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Eaton Rapids

Eaton Rapids

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Eaton Rapids

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School Time Capsules Found

Deb Malewski
Contributing Writer

Two time-capsules-in-one were found recently by construction workers in the courtyard at the Eaton Rapids High School. Workers found a large steel box, measuring 16” x 16”, that had been placed there in the late 1970s.
Inside the first box, which was in good condition despite being underground for 50 years, were numerous things from 1977: Pepsi, Mountain Dew, and Welch’s Grape Soda cans (empty), a Montgomery Wards catalog, the State Journal, a Seed Catalog, a flag, the Flashes, cookies (well, cookie crumbs, actually), books and bibles, a TV Guide, an Ingham County Newspaper, a few local postcards, salt and pepper packets, and several religious books. There were a few photocopied items from the 1928 ERHS yearbook and a reprint of the 1886 ERHS school newspaper.
The big bonus was that it also included things from the class of 1928, according to a slip of paper which was placed at the top of the box. Underneath the 1977 artifacts was another stainless-steel box, well-sealed from any moisture, about the size of a shoebox.
“I shook it, and it sounded like crayons,” said ERPS Superintendent Bill DeFrance about the smaller stainless-steel sealed box before it was opened.
Sealed tight with caulk, the smaller box was opened. The contents included more items from the late 1970s and several items that really didn’t seem to have a local connection, such as a menu from the Old Ebbitt Grill in Washington DC. Four unbranded cigars. A small bottle of whiskey. A warning on an envelope: “Not to be sold or I’ll come back to haunt you.”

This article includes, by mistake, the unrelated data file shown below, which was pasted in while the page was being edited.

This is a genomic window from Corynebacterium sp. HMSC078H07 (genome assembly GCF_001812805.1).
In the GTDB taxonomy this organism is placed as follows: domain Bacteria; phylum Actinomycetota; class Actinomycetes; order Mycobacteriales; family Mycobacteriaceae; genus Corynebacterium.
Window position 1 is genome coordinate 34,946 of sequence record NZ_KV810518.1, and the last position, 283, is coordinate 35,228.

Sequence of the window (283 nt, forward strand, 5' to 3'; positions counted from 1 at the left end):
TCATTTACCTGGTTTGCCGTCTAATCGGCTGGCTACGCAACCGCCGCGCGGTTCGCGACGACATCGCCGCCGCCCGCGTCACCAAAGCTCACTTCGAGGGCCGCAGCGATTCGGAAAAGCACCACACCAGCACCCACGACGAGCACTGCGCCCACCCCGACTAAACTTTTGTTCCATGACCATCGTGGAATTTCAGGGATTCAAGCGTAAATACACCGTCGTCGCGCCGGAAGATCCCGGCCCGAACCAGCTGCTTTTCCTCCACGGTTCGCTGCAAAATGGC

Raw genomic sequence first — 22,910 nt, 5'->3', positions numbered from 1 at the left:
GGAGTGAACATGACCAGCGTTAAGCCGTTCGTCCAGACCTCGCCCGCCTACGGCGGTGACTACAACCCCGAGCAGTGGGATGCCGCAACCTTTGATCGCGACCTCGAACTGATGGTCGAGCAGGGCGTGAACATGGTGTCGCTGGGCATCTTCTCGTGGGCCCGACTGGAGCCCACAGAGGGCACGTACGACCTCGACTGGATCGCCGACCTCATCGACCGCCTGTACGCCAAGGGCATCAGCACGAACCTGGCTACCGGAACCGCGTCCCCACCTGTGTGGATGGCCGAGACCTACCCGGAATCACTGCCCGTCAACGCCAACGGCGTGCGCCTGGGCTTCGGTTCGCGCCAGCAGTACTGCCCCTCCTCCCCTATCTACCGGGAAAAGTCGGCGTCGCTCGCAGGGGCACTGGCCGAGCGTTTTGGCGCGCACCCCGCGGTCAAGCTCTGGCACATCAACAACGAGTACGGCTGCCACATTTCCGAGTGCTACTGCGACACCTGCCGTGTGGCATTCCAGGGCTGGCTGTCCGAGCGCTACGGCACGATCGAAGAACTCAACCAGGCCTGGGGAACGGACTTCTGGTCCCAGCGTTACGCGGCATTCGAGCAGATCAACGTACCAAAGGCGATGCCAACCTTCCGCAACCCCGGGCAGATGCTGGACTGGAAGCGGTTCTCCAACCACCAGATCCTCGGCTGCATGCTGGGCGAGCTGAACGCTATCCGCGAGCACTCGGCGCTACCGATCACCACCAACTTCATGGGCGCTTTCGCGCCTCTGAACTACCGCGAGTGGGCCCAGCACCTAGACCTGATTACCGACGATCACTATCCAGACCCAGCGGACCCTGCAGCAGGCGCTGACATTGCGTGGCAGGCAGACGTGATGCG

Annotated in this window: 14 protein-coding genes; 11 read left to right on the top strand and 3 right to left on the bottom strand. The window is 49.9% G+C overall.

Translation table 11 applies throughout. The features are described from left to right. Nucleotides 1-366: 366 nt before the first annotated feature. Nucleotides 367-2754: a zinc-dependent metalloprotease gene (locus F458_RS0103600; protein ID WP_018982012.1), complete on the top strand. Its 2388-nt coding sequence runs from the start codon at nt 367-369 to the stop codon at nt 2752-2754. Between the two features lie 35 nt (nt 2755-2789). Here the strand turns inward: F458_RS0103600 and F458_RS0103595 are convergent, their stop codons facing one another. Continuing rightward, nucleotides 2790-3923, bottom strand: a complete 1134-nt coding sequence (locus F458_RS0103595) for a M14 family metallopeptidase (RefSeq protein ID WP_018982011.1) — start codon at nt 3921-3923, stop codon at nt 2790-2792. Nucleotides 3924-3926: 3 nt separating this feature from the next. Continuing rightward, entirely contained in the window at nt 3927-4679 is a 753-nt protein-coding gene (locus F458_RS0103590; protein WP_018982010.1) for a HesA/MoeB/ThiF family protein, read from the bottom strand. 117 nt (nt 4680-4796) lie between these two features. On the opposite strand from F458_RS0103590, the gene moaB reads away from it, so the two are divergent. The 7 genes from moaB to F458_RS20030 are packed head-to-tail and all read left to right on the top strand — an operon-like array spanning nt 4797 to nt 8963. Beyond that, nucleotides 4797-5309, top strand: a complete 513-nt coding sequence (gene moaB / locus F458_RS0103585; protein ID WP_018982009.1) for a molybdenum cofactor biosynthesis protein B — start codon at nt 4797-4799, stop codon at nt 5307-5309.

“That sounds like something my dad would say,” said Dennis Letts, the youngest son of C. Paul Letts. A little historical sleuthing resulted in a connection to Paul and David Letts with the box. David was a 1928 graduate of Eaton Rapids, and Paul graduated in 1929. Dennis remembers hearing that they placed the box there at one of their class reunions, along with their good friend, Frank Naylor. They all played football together, Dennis explained. David was in the Navy in Washington, DC.
Coins from around the world were in the box, along with a $2 bill. A yellowed 1918 Portland Maine newspaper with WWI headlines was in excellent condition. A sermon on a cassette tape from an East Lansing church was included, the latest technology at the time. Various personal items were in the box, including several photos of Lt. David Letts in the Navy and one of the 1928 ERHS track team with names written on the back, including Coach “Sindy” Sindecuse, ERHS class of 1923.
A receipt for the purchase of the two watertight sheet metal boxes was included, $72.47 in 1974 dollars.
The item of the most historical interest was a photo album of the class of 1928. There were forty-eight members of the class, and David Letts had collected forty-four photos for his album. Below some of the photos the word “died” was written and some had an obituary tucked in behind the photo.